The Top 7 Problems that People Think Are Hardware, But Are Not

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Oct 8, 2010 8:09 AM
Oct 8th, 2010

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Cisco TAC has put together a list of router issues that are commonly perceived to be due to a hardware failure, but can normally be fixed more quickly without replacing anything. While some of these may in fact be due to hardware failures, it doesn't usually make sense to start with that assumption. Save yourself some time by checking more common causes first.

#1 The system reports error messages mentioning memory, or an interface chipset. Most of these issues are due to software, or are merely informational. Use the system error message decoder  http://www.cisco.com/cgi-bin/Support/Errordecoder/index.cgi with your output.

#2 No response on the console, but the device appears to be working otherwise. Most of these problems are due to an incorrect cable, or incompatible terminal settings - especially flow control.

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#3 The system restarts by itself (crashes). Some crashes are due to hardware, but the majority are software issues. Use the Output Interpreter https://www.cisco.com/cgi-bin/Support/OutputInterpreter/home.pl with the output of "show tech" as a first pass, or open a service request with TAC.

#4 A module or interface card is unrecognized. If the IOS version is too new, or the hardware is otherwise unsupported by the software, modules may not be seen. This is almost always a mismatch between the software required and the hardware installed.

#5 The configuration is lost upon a power cycle. This can happen if the config-register is not reset after doing a password recovery, as explained in this tech tip: http://www.cisco.com/en/US/products/hw/routers/ps233/products_tech_note09186a00800a65a5.shtml

In additional, failure to save the configuration after a change is also fairly common.

#6 Errors reported in show interface output. Most errors are either normal, but unusual conditions (drops, e.g.) or due to an external cause like incorrect clocking, noise, or even a marginal cable. Rule those out first.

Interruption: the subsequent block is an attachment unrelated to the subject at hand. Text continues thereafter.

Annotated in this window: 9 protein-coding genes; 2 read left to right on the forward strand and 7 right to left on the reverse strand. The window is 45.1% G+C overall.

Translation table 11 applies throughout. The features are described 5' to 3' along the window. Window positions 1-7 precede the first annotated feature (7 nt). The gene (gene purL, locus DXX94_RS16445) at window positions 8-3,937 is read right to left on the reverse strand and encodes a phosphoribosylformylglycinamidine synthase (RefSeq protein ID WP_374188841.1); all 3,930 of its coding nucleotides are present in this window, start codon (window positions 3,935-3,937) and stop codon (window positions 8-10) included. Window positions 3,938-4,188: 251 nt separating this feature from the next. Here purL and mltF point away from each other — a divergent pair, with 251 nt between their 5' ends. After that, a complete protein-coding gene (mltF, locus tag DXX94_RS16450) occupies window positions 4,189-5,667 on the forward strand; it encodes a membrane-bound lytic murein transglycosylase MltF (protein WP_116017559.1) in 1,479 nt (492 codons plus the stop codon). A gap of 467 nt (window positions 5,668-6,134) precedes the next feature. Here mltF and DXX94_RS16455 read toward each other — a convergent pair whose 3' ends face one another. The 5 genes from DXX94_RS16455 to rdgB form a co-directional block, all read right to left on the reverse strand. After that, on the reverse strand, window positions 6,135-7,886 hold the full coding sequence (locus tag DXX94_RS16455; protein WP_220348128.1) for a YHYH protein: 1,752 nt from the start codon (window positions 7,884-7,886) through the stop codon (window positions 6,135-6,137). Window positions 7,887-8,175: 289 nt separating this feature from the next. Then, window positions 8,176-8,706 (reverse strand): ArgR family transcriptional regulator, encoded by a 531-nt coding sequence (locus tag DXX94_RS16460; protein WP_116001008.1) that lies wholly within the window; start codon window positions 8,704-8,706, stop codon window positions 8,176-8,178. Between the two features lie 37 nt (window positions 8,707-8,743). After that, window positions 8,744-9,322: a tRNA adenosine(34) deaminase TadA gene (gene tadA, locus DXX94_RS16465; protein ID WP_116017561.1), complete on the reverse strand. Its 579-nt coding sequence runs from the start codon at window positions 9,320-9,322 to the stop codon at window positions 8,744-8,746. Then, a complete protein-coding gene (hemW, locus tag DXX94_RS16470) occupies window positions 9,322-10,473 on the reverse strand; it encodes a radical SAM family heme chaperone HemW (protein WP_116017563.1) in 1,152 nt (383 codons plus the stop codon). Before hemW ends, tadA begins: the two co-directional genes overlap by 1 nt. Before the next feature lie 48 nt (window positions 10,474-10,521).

#7 Wrong version loaded, or failure to completely boot. Again, the config-register can easily cause unexpected behavior. Check the config-register and boot system commands, and beware of relying on the system to boot the first image in flash.

Average Rating: 5 (4 ratings)

Comments

Edward Swenson Fri, 10/22/2010 - 08:16

What other situations have you seen that you thought were hardware issues and turned out not to be ?

mtimm Fri, 10/22/2010 - 18:13
#3 The system restarts by itself (crashes). Some crashes are due to hardware, but the majority are software issues. Use the Output Interpreter https://www.cisco.com/cgi-bin/Support/OutputInterpreter/home.pl with the output of "show tech" as a first pass, or open a service request with TAC.

If the service request is opened with the Cisco TAC, I would recommend including the 'show tech' in the service request so the TAC engineer has it to begin troubleshooting immediately.

There are a fair number of service requests that get opened for "unable to access router, need replacement" where there is no out of band management capabilities.  10 years ago this was almost unheard of, but it seems that out of band management has become less of a requirement for some network administrators who may be looking for ways to save money.  It is impossible to tell if there is a real hardware problem or if the configuration register is simply set improperly and the device reset due to a software issue or if the flash has a corrupt image or if the configuration is gone for example without having someone onsite with the device who is technical enough to console in to it and check.

pamohan Wed, 07/04/2012 - 11:19

Use the Output Interpreter

https://www.cisco.com/cgi-bin/Support/OutputInterpreter/home.pl

with the output of "show tech" as a first pass, or open a service request with TAC.

This concerns me very much. Today's IOS and the networks where it is being deployed are very very complex environments. Many a time, we overlook the need to make the distinction between what is a problem that can impact my operations vs "imaginary" problems.

Use "Output Interpreter", which by itself is nothing wrong. But, don't loose sight of what "service interrupting" problem that led you to collect sh cmds which you ran through "Output Interpreter". If "Output Interpreter" recommends "Buffer Tuning", then that action may or may not (more often not) help you to address the service interruption.

In any network, there is always more than 1 device. You  don't go about proactively collect show tech from all of these devices and run its contents  through "Output Interpreter". You decided to use this tool called "Output Interpreter" to help you investigate some service interruption. When engaging TAC Engineers, please describe the "Service Interruption", share what was done by way of troubleshooting, your interpretation of the data you collected/analyzed etc.

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Posted October 8, 2010 at 8:09 AM
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